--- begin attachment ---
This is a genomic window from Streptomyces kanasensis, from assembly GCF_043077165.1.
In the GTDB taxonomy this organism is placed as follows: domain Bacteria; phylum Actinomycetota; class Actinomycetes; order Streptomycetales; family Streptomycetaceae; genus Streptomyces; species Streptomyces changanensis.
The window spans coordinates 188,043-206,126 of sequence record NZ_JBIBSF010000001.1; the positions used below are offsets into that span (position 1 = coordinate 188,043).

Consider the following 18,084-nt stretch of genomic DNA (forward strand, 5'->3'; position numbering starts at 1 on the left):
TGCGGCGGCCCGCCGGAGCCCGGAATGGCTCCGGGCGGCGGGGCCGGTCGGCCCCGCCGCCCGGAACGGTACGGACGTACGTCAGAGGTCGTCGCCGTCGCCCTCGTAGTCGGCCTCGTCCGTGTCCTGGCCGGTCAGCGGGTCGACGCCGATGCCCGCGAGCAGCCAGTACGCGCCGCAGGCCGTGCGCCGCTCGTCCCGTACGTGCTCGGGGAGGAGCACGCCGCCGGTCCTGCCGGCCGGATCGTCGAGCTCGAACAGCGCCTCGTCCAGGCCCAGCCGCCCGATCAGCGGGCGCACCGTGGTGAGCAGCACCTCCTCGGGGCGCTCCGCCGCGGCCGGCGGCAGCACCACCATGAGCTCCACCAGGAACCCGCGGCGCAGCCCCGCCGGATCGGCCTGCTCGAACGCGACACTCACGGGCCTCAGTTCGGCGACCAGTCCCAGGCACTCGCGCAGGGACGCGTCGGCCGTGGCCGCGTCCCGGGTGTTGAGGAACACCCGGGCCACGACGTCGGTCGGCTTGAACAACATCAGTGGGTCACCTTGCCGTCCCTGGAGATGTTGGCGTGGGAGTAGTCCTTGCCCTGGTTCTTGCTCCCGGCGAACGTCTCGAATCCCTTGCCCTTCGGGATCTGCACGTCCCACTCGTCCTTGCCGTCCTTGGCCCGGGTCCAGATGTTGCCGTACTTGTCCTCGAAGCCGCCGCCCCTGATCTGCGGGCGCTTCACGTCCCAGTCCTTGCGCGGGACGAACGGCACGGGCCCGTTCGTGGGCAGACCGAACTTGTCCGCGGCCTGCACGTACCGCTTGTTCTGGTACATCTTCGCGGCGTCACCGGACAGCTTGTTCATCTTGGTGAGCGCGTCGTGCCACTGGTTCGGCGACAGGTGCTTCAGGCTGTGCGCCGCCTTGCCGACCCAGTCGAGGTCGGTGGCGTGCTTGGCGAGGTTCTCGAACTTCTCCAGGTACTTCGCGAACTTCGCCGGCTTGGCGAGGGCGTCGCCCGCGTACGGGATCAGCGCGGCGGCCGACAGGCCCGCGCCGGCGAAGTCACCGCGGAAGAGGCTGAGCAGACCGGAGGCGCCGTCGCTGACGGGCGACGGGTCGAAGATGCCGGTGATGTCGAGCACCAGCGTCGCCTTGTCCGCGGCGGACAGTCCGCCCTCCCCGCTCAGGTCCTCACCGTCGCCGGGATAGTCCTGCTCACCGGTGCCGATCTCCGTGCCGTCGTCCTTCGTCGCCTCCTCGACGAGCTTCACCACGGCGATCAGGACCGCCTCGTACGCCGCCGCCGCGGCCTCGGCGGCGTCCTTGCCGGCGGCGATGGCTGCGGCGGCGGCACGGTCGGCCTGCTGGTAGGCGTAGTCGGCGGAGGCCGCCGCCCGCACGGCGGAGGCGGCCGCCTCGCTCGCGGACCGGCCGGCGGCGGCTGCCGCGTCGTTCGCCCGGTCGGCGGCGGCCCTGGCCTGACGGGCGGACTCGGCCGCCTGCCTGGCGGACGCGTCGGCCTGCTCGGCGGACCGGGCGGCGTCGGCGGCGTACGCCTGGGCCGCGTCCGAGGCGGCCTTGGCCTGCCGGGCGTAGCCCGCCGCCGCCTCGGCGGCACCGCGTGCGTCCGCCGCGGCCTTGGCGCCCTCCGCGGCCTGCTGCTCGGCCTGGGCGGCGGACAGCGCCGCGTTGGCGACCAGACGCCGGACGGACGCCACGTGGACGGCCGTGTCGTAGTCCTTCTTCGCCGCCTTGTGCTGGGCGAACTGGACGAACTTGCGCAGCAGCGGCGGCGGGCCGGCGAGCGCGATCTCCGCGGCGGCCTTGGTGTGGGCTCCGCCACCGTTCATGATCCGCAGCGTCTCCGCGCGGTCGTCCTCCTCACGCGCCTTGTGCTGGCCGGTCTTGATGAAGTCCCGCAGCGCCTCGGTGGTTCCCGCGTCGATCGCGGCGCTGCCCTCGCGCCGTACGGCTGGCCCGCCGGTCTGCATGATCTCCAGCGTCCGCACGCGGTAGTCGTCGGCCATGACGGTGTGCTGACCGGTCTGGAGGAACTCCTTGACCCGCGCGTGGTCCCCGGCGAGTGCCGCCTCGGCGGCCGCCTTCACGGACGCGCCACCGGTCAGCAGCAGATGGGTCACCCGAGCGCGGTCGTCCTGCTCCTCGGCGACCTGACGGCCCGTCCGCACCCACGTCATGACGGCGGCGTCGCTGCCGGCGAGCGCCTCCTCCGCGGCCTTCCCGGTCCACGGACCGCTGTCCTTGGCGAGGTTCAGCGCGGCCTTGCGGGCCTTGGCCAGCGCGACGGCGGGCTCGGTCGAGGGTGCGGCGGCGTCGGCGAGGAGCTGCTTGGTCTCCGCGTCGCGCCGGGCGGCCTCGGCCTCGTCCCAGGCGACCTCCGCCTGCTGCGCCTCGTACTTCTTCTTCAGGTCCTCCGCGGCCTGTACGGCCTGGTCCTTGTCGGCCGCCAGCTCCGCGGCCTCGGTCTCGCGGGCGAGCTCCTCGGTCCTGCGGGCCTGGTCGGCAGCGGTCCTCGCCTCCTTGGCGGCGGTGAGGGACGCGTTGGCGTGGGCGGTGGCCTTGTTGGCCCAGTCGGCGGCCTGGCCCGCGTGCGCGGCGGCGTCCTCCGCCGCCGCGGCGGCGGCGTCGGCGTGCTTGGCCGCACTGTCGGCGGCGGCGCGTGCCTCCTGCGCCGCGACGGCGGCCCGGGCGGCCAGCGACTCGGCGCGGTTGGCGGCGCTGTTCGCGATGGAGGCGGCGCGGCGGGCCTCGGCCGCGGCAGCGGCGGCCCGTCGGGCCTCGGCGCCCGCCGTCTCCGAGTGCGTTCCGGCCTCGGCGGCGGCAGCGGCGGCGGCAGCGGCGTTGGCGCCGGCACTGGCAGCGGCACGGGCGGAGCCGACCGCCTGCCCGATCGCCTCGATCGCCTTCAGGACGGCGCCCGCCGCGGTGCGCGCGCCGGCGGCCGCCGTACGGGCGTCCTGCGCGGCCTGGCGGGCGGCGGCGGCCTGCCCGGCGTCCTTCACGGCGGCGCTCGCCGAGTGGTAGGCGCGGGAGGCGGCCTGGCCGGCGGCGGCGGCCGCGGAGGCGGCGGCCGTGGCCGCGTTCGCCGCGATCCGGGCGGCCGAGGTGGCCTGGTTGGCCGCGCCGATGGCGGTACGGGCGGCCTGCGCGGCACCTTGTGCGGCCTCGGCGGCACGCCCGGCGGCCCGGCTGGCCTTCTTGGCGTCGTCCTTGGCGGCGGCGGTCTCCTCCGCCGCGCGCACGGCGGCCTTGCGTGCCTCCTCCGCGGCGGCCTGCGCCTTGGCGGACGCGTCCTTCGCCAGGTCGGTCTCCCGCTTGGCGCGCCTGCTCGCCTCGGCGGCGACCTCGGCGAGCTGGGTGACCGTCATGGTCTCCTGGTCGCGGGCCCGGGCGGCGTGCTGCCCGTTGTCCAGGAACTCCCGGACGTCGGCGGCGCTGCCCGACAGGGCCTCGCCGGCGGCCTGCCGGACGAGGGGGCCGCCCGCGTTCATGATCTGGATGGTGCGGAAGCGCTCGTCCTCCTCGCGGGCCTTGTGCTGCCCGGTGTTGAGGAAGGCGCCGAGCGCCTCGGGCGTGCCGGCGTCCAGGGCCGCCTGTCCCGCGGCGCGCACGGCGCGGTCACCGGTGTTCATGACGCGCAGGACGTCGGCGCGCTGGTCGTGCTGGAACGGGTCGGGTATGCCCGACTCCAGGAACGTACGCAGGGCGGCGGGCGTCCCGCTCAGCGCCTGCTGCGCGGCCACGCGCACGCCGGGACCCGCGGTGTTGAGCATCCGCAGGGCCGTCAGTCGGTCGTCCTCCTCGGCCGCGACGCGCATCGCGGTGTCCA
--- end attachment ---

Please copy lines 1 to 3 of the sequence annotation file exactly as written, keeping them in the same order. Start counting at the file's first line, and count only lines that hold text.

This is a genomic window from Streptomyces kanasensis, from assembly GCF_043077165.1.
In the GTDB taxonomy this organism is placed as follows: domain Bacteria; phylum Actinomycetota; class Actinomycetes; order Streptomycetales; family Streptomycetaceae; genus Streptomyces; species Streptomyces changanensis.
The window spans coordinates 188,043-206,126 of sequence record NZ_JBIBSF010000001.1; the positions used below are offsets into that span (position 1 = coordinate 188,043).